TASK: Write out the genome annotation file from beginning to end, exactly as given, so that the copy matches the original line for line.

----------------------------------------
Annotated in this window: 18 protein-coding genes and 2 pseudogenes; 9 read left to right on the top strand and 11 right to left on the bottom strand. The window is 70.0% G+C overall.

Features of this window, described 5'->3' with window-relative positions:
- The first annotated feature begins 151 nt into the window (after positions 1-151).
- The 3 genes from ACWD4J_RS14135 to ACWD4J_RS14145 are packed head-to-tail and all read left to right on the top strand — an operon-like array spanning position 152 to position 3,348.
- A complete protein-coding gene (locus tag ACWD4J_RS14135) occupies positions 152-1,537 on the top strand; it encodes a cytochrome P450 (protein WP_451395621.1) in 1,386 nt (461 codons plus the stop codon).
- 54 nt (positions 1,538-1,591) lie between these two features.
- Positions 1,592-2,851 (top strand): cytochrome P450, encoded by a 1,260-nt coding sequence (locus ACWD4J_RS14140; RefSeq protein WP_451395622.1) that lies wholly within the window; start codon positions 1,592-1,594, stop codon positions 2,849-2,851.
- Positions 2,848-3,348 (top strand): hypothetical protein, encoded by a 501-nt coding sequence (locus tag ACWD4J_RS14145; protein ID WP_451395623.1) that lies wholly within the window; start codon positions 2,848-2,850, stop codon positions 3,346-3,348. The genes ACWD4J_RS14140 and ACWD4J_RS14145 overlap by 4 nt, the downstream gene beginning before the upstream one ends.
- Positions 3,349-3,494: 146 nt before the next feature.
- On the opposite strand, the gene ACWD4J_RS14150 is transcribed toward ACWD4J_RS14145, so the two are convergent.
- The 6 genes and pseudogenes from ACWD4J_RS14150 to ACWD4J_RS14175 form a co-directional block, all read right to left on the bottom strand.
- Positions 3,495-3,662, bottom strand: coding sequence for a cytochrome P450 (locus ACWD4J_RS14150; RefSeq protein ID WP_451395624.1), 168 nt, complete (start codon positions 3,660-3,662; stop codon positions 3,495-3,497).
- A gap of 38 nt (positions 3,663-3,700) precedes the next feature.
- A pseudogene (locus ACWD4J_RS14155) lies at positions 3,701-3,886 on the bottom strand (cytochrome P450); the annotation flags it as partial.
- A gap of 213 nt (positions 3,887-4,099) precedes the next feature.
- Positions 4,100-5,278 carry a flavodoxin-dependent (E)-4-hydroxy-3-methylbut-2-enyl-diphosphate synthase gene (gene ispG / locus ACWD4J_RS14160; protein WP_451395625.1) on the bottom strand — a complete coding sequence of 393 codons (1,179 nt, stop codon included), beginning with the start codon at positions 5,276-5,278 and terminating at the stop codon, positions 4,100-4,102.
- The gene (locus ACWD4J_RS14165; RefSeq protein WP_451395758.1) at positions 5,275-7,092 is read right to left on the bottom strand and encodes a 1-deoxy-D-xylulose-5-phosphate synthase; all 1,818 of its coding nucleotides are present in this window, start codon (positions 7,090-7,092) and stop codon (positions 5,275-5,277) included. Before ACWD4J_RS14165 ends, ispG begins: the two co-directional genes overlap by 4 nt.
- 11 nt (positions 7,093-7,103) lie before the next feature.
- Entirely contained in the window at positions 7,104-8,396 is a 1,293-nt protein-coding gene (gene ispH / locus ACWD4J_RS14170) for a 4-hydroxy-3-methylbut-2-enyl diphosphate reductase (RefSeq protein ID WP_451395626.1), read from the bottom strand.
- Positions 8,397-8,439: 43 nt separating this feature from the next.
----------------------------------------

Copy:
Annotated in this window: 18 protein-coding genes and 2 pseudogenes; 9 read left to right on the top strand and 11 right to left on the bottom strand. The window is 70.0% G+C overall.

Features of this window, described 5'->3' with window-relative positions:
- The first annotated feature begins 151 nt into the window (after positions 1-151).
- The 3 genes from ACWD4J_RS14135 to ACWD4J_RS14145 are packed head-to-tail and all read left to right on the top strand — an operon-like array spanning position 152 to position 3,348.
- A complete protein-coding gene (locus tag ACWD4J_RS14135) occupies positions 152-1,537 on the top strand; it encodes a cytochrome P450 (protein WP_451395621.1) in 1,386 nt (461 codons plus the stop codon).
- 54 nt (positions 1,538-1,591) lie between these two features.
- Positions 1,592-2,851 (top strand): cytochrome P450, encoded by a 1,260-nt coding sequence (locus ACWD4J_RS14140; RefSeq protein WP_451395622.1) that lies wholly within the window; start codon positions 1,592-1,594, stop codon positions 2,849-2,851.
- Positions 2,848-3,348 (top strand): hypothetical protein, encoded by a 501-nt coding sequence (locus tag ACWD4J_RS14145; protein ID WP_451395623.1) that lies wholly within the window; start codon positions 2,848-2,850, stop codon positions 3,346-3,348. The genes ACWD4J_RS14140 and ACWD4J_RS14145 overlap by 4 nt, the downstream gene beginning before the upstream one ends.
- Positions 3,349-3,494: 146 nt before the next feature.
- On the opposite strand, the gene ACWD4J_RS14150 is transcribed toward ACWD4J_RS14145, so the two are convergent.
- The 6 genes and pseudogenes from ACWD4J_RS14150 to ACWD4J_RS14175 form a co-directional block, all read right to left on the bottom strand.
- Positions 3,495-3,662, bottom strand: coding sequence for a cytochrome P450 (locus ACWD4J_RS14150; RefSeq protein ID WP_451395624.1), 168 nt, complete (start codon positions 3,660-3,662; stop codon positions 3,495-3,497).
- A gap of 38 nt (positions 3,663-3,700) precedes the next feature.
- A pseudogene (locus ACWD4J_RS14155) lies at positions 3,701-3,886 on the bottom strand (cytochrome P450); the annotation flags it as partial.
- A gap of 213 nt (positions 3,887-4,099) precedes the next feature.
- Positions 4,100-5,278 carry a flavodoxin-dependent (E)-4-hydroxy-3-methylbut-2-enyl-diphosphate synthase gene (gene ispG / locus ACWD4J_RS14160; protein WP_451395625.1) on the bottom strand — a complete coding sequence of 393 codons (1,179 nt, stop codon included), beginning with the start codon at positions 5,276-5,278 and terminating at the stop codon, positions 4,100-4,102.
- The gene (locus ACWD4J_RS14165; RefSeq protein WP_451395758.1) at positions 5,275-7,092 is read right to left on the bottom strand and encodes a 1-deoxy-D-xylulose-5-phosphate synthase; all 1,818 of its coding nucleotides are present in this window, start codon (positions 7,090-7,092) and stop codon (positions 5,275-5,277) included. Before ACWD4J_RS14165 ends, ispG begins: the two co-directional genes overlap by 4 nt.
- 11 nt (positions 7,093-7,103) lie before the next feature.
- Entirely contained in the window at positions 7,104-8,396 is a 1,293-nt protein-coding gene (gene ispH / locus ACWD4J_RS14170) for a 4-hydroxy-3-methylbut-2-enyl diphosphate reductase (RefSeq protein ID WP_451395626.1), read from the bottom strand.
- Positions 8,397-8,439: 43 nt separating this feature from the next.